Local residents should have the stewardship over resources on behalf of their ecosystem. The impact, usage and profits of resources should be discussed and decided by the community at large. Not some selected commission acting in representation of the community, but through a decision process involving the entire community, after the community has been fully informed and has debated the subject. Should the community deem that a resource is to be used, they would have the power to grant a limited charter to permit the harvesting or use of the resources. The charter could be revoked at any time, and should be reviewed and renewed by the community on an annual basis.
Preferably, these charters would be granted to democratic cooperatives, which would then perform the work of managing the resource. Prices could be determined collectively by the cooperatives and the communities, with an open analysis of the environmental costs, production costs, and demand. Prices and production could be measured by sustainability and equitability.
The first share of the profits would go to the ecosystem, to pay for remediation and improvements in environmental quality - bearing in mind that the resources belong to the ecosystem and that unless the ecosystem realizes some profit from their use there is no reason not to leave them be. The next share of the profits would go to the community, and should be used for social programs, infrastructure, and to promote sustainability. Finally, the remaining profits would go to the collective, to be disbursed equitably among the workers.
While this sketch is lacking in a multitude of details, there is nothing preventing it or something very much like it, except the power of existing corporations, fascist governments, and the lack of public awareness. Some might argue that the decision making processes involved in this model would be far to slow to handle business in the real world. However, democratic or consensus decision making processes have been shown to work in the real world. And anyway, we are talking about a sustainable society where consumption has been reduced to a sane level. We need to slow things down if we are to survive with quality.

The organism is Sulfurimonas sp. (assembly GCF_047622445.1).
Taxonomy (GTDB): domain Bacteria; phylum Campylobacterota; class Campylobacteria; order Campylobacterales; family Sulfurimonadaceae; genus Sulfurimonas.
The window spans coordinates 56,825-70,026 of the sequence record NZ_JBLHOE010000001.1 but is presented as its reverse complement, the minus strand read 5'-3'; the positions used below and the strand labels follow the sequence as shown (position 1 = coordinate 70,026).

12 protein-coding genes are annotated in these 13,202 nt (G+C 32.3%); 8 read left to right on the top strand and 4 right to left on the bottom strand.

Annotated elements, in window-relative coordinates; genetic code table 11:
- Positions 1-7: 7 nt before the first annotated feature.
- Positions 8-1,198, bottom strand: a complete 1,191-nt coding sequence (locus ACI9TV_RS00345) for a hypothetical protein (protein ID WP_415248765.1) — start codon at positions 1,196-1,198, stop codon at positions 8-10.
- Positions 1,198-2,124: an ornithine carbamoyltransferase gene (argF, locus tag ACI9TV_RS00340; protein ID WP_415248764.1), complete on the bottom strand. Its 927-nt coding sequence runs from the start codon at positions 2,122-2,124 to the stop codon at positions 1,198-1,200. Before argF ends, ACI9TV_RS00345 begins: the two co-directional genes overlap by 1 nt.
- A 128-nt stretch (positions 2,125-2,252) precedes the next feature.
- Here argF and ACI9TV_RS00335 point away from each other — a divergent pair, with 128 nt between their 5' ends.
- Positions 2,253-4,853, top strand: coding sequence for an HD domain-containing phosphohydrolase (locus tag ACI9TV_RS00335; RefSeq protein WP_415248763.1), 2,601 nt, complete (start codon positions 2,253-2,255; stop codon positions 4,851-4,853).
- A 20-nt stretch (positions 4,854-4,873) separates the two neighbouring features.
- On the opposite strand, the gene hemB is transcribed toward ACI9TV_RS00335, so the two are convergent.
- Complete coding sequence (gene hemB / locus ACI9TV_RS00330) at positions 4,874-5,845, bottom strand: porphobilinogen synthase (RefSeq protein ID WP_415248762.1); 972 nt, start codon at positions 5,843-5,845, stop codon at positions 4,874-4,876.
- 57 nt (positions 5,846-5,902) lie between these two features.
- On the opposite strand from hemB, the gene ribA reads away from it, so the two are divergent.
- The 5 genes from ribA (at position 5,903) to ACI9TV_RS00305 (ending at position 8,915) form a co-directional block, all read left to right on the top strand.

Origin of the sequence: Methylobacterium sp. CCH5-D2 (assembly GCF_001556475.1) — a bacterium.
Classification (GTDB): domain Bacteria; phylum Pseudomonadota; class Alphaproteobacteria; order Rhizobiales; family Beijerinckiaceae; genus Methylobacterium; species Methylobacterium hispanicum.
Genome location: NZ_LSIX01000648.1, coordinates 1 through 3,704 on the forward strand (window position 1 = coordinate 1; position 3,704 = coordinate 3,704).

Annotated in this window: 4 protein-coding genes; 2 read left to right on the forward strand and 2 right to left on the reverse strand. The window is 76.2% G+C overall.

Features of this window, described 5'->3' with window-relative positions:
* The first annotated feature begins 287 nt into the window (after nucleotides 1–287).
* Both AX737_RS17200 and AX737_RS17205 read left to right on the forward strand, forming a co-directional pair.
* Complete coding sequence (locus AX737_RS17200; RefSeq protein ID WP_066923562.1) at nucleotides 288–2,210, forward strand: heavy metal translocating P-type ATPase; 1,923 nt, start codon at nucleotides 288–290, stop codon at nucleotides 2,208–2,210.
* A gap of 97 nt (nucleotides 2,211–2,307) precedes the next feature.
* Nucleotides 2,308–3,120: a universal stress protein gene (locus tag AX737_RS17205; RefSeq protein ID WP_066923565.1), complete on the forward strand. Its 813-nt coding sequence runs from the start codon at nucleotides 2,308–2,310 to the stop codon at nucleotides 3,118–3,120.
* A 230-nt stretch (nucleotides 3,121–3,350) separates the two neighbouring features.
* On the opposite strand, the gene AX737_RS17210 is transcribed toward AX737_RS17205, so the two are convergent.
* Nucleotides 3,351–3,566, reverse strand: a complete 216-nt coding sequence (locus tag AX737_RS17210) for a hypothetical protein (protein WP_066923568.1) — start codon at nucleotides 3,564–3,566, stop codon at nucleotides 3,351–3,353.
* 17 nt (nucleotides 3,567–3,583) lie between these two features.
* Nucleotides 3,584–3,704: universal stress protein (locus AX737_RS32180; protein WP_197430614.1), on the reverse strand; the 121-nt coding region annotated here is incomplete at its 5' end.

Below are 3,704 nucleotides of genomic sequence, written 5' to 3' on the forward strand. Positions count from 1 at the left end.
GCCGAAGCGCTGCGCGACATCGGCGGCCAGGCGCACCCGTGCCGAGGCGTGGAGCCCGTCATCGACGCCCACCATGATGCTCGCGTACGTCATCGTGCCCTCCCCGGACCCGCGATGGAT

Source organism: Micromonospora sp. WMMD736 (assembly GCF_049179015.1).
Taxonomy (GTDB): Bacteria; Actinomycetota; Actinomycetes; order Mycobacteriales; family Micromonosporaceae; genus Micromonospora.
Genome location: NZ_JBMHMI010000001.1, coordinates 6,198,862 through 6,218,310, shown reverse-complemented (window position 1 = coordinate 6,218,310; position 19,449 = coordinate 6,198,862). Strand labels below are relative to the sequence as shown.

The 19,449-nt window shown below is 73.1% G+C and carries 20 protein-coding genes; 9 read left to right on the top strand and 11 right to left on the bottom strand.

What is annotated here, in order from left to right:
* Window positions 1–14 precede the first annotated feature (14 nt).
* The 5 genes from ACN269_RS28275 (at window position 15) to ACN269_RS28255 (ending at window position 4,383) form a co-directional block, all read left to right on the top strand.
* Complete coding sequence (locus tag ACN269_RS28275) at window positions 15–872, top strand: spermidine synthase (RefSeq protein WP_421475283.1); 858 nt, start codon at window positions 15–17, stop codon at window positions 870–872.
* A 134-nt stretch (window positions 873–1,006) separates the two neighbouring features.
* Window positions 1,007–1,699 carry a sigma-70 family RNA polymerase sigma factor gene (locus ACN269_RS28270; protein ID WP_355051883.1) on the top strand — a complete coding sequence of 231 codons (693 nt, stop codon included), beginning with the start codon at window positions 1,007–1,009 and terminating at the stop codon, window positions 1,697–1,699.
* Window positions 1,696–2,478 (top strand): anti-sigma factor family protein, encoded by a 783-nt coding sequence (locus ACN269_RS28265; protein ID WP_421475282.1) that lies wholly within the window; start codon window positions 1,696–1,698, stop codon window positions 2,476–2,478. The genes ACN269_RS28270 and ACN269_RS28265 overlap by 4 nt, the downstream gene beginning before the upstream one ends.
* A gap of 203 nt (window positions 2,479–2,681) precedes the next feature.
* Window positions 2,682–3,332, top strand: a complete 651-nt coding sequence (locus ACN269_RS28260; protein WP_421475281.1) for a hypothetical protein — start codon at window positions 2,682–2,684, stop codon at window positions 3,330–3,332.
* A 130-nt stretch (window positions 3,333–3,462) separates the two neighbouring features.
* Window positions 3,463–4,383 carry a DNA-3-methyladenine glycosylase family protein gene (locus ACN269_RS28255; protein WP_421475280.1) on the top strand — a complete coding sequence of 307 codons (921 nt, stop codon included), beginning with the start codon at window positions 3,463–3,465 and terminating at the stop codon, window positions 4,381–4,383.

It is clear that the neoliberal model of free markets, fascist governments and corporate greed will elicit the greatest amount of suffering possible from the dawning era of energy depletion. It is time to begin ridding ourselves of these suicidal, insane parasites.
At the very least, we need to regulate our energy markets. Otherwise the speculators will send the market off a cliff while the energy corporations hoard their profits, communities are left unprepared to make the transition, and the environment is destroyed. Prices need to be set in a fair and sane manner, not by the whims of the market. Otherwise the market will destroy itself, and take all of us along with it.
The energy corporations should be closely monitored. Their record profits should be heavily taxed to pay for environmental remediation, social programs, and to begin the process of transitioning society for sustainability. Resources should be nationalized and managed responsibly.
All of this advice flies directly in the face of neoliberal policy, and it would be met with strong resistance by corporations and the US government. But the neoliberal alternative is a mad, ignorant orgy of self-destruction.
Posted by Dale at February 2, 2006 5:51 AM Category: Peak Oil